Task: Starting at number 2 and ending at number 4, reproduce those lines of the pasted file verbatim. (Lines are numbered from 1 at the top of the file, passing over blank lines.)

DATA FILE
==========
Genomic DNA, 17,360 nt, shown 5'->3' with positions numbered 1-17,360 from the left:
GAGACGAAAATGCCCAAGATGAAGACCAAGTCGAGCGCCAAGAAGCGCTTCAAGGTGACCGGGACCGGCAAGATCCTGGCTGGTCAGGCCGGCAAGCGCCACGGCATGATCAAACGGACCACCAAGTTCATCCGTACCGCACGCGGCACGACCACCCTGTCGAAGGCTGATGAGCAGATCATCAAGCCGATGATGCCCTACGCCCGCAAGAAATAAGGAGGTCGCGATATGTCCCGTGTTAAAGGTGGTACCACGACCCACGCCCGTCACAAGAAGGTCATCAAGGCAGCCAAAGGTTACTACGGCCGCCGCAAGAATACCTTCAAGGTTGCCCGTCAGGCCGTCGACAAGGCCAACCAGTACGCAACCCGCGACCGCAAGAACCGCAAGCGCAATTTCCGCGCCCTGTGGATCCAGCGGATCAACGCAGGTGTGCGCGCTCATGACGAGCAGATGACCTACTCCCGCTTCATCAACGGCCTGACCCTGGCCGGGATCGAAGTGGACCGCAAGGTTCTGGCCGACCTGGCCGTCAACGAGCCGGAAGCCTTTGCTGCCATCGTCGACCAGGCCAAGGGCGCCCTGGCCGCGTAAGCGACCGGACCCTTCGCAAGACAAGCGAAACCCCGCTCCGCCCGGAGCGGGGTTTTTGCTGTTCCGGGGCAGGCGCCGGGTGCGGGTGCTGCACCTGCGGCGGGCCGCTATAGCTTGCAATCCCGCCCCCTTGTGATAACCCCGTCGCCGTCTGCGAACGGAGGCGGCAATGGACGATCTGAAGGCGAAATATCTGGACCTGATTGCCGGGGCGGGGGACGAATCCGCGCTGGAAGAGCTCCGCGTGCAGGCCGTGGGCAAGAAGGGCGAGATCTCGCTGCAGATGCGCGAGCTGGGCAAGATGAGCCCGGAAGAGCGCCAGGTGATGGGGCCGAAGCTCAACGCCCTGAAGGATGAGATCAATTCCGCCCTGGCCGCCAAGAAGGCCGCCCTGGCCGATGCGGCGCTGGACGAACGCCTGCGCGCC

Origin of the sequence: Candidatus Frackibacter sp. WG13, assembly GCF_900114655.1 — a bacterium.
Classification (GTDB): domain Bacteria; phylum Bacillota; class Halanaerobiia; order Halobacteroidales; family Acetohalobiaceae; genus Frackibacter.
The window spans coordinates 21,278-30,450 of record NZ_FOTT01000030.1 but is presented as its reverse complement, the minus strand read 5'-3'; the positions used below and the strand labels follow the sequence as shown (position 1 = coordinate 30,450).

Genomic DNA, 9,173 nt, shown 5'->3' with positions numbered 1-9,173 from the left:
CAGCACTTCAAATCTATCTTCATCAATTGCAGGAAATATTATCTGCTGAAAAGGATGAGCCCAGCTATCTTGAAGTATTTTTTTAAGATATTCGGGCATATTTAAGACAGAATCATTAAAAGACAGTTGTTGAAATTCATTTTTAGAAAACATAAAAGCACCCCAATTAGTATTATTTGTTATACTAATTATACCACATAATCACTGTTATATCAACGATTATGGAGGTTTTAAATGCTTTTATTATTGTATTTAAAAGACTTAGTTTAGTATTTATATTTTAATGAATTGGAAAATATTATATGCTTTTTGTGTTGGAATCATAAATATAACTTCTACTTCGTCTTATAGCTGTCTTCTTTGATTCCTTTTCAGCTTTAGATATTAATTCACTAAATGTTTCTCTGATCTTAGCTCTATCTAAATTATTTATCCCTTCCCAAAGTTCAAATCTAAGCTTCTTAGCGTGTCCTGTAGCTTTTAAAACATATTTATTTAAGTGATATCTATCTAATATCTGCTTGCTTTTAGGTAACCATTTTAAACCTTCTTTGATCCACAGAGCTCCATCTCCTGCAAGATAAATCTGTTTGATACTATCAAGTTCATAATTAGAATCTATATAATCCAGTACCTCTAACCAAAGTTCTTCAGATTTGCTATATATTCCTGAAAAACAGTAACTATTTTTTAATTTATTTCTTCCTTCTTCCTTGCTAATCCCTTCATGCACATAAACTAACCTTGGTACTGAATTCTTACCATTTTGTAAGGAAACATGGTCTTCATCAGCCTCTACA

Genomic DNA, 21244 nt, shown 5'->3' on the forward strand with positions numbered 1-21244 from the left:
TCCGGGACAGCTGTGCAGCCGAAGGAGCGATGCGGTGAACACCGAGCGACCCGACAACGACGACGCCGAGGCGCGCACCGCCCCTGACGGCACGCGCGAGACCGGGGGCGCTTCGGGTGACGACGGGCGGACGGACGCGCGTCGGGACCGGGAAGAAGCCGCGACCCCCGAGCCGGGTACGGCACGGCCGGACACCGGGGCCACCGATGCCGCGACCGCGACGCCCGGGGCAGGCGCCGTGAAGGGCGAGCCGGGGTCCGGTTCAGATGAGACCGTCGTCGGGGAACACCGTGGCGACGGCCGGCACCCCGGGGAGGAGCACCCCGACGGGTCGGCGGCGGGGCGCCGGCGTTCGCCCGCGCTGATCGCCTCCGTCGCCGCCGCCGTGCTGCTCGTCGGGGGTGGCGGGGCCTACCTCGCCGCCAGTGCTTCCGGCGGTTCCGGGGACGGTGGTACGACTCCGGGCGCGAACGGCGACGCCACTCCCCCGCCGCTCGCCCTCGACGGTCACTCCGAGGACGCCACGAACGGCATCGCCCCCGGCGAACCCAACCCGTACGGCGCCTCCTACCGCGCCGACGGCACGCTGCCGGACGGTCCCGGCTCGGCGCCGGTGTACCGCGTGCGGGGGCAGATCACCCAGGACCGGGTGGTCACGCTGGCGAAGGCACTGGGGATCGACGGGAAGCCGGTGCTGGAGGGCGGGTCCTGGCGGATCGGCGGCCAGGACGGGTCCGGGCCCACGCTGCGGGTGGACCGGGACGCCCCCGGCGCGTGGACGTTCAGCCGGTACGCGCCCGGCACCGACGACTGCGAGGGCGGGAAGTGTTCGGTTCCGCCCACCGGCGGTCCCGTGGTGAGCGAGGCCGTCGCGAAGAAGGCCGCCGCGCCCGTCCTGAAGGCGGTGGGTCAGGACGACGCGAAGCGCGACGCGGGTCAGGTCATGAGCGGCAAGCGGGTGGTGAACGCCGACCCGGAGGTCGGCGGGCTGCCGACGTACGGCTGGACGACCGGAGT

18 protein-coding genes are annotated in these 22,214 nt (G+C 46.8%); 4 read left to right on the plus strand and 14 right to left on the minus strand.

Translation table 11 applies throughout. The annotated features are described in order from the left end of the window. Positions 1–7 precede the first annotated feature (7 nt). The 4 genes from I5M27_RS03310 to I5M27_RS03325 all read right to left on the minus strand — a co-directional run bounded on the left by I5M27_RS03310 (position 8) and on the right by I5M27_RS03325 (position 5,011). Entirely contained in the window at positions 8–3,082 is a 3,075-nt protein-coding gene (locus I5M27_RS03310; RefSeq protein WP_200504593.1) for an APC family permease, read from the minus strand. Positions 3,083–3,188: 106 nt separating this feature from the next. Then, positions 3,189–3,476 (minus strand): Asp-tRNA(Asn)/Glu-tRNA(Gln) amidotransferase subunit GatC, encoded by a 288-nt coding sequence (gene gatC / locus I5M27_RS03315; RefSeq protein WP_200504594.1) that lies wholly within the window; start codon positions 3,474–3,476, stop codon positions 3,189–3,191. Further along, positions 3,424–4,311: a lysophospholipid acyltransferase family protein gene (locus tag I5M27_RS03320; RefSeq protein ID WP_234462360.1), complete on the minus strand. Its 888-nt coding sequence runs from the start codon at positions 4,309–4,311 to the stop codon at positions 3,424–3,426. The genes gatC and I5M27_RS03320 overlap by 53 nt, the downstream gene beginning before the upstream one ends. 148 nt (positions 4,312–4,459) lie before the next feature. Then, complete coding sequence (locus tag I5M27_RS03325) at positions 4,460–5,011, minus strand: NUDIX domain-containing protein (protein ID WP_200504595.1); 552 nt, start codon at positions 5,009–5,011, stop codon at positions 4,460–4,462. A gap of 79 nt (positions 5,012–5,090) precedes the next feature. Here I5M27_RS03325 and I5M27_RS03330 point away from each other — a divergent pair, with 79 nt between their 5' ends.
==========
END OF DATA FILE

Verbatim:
GAGACGAAAATGCCCAAGATGAAGACCAAGTCGAGCGCCAAGAAGCGCTTCAAGGTGACCGGGACCGGCAAGATCCTGGCTGGTCAGGCCGGCAAGCGCCACGGCATGATCAAACGGACCACCAAGTTCATCCGTACCGCACGCGGCACGACCACCCTGTCGAAGGCTGATGAGCAGATCATCAAGCCGATGATGCCCTACGCCCGCAAGAAATAAGGAGGTCGCGATATGTCCCGTGTTAAAGGTGGTACCACGACCCACGCCCGTCACAAGAAGGTCATCAAGGCAGCCAAAGGTTACTACGGCCGCCGCAAGAATACCTTCAAGGTTGCCCGTCAGGCCGTCGACAAGGCCAACCAGTACGCAACCCGCGACCGCAAGAACCGCAAGCGCAATTTCCGCGCCCTGTGGATCCAGCGGATCAACGCAGGTGTGCGCGCTCATGACGAGCAGATGACCTACTCCCGCTTCATCAACGGCCTGACCCTGGCCGGGATCGAAGTGGACCGCAAGGTTCTGGCCGACCTGGCCGTCAACGAGCCGGAAGCCTTTGCTGCCATCGTCGACCAGGCCAAGGGCGCCCTGGCCGCGTAAGCGACCGGACCCTTCGCAAGACAAGCGAAACCCCGCTCCGCCCGGAGCGGGGTTTTTGCTGTTCCGGGGCAGGCGCCGGGTGCGGGTGCTGCACCTGCGGCGGGCCGCTATAGCTTGCAATCCCGCCCCCTTGTGATAACCCCGTCGCCGTCTGCGAACGGAGGCGGCAATGGACGATCTGAAGGCGAAATATCTGGACCTGATTGCCGGGGCGGGGGACGAATCCGCGCTGGAAGAGCTCCGCGTGCAGGCCGTGGGCAAGAAGGGCGAGATCTCGCTGCAGATGCGCGAGCTGGGCAAGATGAGCCCGGAAGAGCGCCAGGTGATGGGGCCGAAGCTCAACGCCCTGAAGGATGAGATCAATTCCGCCCTGGCCGCCAAGAAGGCCGCCCTGGCCGATGCGGCGCTGGACGAACGCCTGCGCGCC

Origin of the sequence: Candidatus Frackibacter sp. WG13, assembly GCF_900114655.1 — a bacterium.
Classification (GTDB): domain Bacteria; phylum Bacillota; class Halanaerobiia; order Halobacteroidales; family Acetohalobiaceae; genus Frackibacter.